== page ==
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The Plusnet data breach that was revealed in September 2018 was another example of a system update that went horribly wrong.
During the process of the internet provider updating its billing system, a data breach incident occurred. The issue led to a number of customers being able to view the personal data for other customers instead of their own.
The Plusnet data breach is practically the same as the huge TSB bank software issue from earlier this year. When they updated their systems, customers were able to see the banking details for other customer. Some were even able to transfer money and make payments.
The Plusnet data breach reportedly occurred when the telecoms and internet services provider upgraded their billing system. Upgrading systems can often be useful for data protection purposes, but when things go wrong, upgrades can also lead to data breaches.
In the breach, some customers were able to see the personal contact information of other customers. Those people whose information was visible are essentially subject to a data breach without even knowing it.
We assume Plusnet will have done the right thing and will have contacted those whose information was exposed. Given that the breach took place in the post-GDPR era, they are compelled to inform victims of a breach as soon as possible.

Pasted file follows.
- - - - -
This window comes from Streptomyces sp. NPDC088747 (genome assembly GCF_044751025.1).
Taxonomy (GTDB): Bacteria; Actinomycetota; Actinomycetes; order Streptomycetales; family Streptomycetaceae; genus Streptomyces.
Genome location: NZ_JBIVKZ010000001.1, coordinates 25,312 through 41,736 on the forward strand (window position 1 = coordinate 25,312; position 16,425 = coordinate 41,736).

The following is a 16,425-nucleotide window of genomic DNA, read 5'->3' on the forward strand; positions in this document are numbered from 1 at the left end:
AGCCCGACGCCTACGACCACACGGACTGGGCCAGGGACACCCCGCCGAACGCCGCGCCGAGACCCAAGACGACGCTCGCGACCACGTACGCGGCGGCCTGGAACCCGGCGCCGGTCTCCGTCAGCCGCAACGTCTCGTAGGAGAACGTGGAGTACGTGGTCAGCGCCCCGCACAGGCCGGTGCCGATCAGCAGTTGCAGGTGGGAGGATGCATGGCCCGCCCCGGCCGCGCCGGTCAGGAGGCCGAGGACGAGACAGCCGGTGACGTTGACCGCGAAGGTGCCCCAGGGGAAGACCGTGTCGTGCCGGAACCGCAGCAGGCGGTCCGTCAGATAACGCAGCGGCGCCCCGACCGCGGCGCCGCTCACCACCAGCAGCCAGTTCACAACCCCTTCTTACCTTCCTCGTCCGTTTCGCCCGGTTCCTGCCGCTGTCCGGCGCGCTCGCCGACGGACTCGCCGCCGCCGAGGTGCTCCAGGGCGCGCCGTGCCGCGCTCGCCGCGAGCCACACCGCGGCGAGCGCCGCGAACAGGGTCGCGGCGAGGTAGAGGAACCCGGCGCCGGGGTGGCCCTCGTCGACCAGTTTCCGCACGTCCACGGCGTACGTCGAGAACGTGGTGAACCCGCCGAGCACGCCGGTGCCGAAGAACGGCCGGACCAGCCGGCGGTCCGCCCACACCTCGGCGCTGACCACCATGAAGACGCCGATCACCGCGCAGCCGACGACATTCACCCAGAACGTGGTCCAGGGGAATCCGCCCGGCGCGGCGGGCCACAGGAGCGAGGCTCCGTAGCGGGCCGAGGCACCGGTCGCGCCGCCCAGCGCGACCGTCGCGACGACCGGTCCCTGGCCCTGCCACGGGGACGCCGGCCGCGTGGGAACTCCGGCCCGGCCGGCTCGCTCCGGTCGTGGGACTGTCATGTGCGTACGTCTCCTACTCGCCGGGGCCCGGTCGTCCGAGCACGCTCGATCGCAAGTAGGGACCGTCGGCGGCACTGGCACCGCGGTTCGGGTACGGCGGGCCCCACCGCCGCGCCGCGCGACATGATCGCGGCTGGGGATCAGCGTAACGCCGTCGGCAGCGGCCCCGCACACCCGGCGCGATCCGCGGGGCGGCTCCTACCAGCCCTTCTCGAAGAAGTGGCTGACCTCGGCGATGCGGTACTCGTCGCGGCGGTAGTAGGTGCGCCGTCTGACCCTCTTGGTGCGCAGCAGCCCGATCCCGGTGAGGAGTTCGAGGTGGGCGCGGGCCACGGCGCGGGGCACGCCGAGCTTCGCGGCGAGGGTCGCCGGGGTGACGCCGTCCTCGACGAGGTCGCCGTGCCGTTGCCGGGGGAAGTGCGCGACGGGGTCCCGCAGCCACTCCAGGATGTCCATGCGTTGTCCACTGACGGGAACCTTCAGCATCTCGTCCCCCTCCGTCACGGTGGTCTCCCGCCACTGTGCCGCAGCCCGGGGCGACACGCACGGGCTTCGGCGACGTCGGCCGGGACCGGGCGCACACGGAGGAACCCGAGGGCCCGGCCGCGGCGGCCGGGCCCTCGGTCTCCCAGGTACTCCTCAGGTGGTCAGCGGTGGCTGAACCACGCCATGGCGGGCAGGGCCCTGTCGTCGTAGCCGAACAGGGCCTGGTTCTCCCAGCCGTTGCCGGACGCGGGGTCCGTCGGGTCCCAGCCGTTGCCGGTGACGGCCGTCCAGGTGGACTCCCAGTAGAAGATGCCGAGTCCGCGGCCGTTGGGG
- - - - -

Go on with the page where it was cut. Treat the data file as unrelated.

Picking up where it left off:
The ICO (Information Commissioner’s Office) is reportedly aware of the Plusnet data breach. in a statement, the company said:
“We’d like to reassure all our customers that we immediately prevented access to the My Account section of the website and we quickly fixed the problem.”
We really are blogging all the time about new breaches. The Plusnet data breach has taken place during a software upgrade, which is a period when data protection needs to be at the forefront of any organisation’s mind.
Upgrades can cause problems. One of the first considerations that needs to be addressed is how companies can ensure that data is always fully protected.
When companies are handling the personal and sensitive data for (in some cases) millions of individuals, they must ensure it is handled safely and correctly.
The Plusnet data breach may well be another example of a clearly preventable breach.
Data breach victims are entitled to legal redress. You can find out more about how this works on our information page here.
The content of this post/page was considered accurate at the time of the original posting and/or at the time of any posted revision. The content of this page may, therefore, be out of date. The information contained within this page does not constitute legal advice. Any reliance you place on the information contained within this page is done so at your own risk.
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